(ORDO NEWS) — On September 26, NASA‘s DART spacecraft crashed into the asteroid Dimorph, changing its orbit by 33 minutes.
A team of scientists analyzed the ejection of asteroid rocks dislodged and launched into space as a result of the DART impact on Dimorph.
The scientists presented a preliminary interpretation of their findings during the fall meeting of the American Geophysical Union on Dec. 15 in Chicago.
Central to this work are detailed scientific and engineering analyzes of the data obtained from the demonstration of planetary defense technology.
Scientists estimate that the DART impact threw more than one million kilograms of dusty rock into space.
The team is using this data, along with new information about the asteroid’s composition and ejection characteristics from observations from the telescope and the Italian LICIACube satellite, to find out how much the asteroid has moved due to the DART impact and how much due to the recoil.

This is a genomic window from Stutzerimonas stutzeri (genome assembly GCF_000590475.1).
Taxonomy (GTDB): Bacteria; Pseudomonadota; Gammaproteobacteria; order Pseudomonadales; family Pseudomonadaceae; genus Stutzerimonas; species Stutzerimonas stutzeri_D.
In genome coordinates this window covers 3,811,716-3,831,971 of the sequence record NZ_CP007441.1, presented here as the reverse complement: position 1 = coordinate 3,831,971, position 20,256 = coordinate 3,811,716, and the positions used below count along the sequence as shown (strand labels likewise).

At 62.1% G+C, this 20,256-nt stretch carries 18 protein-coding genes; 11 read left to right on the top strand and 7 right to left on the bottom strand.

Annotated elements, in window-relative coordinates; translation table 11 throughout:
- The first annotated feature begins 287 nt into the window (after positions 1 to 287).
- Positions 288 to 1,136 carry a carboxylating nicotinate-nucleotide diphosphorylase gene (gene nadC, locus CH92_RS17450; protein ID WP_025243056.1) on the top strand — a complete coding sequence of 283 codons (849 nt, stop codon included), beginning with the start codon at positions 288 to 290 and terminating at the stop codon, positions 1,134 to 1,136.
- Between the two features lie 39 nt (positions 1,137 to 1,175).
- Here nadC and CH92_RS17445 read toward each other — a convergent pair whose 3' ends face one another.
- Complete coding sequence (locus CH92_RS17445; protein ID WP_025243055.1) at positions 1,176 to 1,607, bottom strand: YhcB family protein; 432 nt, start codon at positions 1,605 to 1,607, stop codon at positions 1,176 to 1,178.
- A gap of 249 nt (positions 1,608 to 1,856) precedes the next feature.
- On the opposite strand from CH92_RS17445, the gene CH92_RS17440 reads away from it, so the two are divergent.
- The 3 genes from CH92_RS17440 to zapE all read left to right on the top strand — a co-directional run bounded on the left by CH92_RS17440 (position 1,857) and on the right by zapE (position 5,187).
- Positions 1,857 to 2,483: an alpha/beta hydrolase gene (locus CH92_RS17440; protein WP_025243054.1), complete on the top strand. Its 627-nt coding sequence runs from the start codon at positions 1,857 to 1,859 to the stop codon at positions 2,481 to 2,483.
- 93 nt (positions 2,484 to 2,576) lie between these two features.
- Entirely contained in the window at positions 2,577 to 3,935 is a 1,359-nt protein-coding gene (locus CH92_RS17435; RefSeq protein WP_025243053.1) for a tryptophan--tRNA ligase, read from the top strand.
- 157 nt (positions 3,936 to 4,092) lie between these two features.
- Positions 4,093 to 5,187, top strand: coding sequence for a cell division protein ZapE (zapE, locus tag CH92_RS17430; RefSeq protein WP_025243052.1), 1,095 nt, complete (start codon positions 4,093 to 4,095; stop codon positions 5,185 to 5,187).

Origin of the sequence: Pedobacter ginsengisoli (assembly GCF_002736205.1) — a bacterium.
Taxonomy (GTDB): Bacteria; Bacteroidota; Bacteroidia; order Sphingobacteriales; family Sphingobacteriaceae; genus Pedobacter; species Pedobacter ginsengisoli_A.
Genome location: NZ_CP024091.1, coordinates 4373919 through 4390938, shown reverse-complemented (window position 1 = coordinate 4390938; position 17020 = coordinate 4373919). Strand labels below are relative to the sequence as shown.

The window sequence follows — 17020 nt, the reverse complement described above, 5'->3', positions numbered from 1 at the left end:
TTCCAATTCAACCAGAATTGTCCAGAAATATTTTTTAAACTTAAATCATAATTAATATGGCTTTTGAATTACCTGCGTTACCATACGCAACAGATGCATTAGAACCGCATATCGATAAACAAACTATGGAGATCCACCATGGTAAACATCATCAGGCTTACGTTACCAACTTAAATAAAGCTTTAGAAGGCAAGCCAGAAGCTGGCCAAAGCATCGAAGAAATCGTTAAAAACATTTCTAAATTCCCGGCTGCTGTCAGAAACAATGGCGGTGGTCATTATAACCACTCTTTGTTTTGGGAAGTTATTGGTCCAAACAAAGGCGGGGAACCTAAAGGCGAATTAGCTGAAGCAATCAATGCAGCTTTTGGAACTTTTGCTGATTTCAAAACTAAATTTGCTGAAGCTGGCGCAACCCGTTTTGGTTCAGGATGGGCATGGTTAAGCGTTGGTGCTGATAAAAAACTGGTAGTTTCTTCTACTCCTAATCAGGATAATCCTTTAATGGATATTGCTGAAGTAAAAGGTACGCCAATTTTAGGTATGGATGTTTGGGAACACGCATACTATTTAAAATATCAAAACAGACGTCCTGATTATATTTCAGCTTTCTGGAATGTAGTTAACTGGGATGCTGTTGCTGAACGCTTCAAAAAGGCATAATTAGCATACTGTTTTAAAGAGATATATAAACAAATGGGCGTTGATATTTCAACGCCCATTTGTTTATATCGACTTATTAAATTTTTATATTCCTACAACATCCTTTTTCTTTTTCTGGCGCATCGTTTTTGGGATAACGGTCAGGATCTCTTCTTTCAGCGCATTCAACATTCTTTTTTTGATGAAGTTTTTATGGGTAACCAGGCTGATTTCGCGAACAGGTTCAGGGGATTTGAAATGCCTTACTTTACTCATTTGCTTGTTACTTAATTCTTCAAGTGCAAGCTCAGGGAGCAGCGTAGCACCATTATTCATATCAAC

“We know that the original experiment worked. Now we can start applying this knowledge,” said Andy Rivkin, co-lead of the DART research group at the Johns Hopkins Applied Physics Laboratory (APL).
“Studying the kinetic impact ejection that all comes from Dimorph is a key way to gain further insight into the nature of its surface.”
Observations before and after the collision show that Dimorph and its parent asteroid Didyme have a similar composition and are composed of material associated with ordinary chondrites.
The study also accounted for the Dimorph ejection, which dominated reflected light from the system for several days after the impact.
Even now, images taken by the telescope show how the ejecta stream stretched out into a comet-like tail tens of thousands of kilometers long.
The team calculated that the momentum transferred by the impact was about 3.6 times greater than if the asteroid had simply swallowed the spacecraft and not produced the ejection, indicating that the ejection contributed more to the asteroid’s displacement.
Accurate momentum transfer prediction is central to planning a future kinetic impact mission, including determining the size of the spacecraft and estimating the time needed to deflect a potentially hazardous asteroid from its path.
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